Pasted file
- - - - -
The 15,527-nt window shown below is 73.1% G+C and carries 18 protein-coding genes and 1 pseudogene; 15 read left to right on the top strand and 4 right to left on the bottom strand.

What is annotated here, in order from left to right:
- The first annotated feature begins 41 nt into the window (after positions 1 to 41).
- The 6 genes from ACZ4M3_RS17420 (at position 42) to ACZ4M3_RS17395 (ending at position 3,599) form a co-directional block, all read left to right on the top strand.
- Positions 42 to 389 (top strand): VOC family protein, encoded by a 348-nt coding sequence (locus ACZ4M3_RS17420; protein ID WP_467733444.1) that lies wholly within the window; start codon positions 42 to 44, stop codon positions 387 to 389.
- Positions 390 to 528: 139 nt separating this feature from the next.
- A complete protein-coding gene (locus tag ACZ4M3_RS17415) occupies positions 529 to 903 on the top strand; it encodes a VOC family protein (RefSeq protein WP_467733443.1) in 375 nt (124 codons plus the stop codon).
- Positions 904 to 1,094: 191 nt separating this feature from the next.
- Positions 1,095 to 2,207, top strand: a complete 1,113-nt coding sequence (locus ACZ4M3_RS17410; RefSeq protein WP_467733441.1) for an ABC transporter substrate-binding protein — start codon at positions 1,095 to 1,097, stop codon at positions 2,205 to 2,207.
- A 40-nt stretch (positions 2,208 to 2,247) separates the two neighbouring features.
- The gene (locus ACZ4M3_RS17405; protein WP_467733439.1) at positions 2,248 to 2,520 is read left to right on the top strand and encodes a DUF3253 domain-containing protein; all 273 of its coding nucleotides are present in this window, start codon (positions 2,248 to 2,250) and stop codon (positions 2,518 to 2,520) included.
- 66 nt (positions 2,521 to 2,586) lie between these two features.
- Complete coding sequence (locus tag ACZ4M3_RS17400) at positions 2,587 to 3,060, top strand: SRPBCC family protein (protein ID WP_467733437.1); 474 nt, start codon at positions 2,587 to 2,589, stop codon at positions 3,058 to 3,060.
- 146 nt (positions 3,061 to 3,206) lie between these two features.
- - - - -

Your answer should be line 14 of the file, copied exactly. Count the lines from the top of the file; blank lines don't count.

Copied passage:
- 146 nt (positions 3,061 to 3,206) lie between these two features.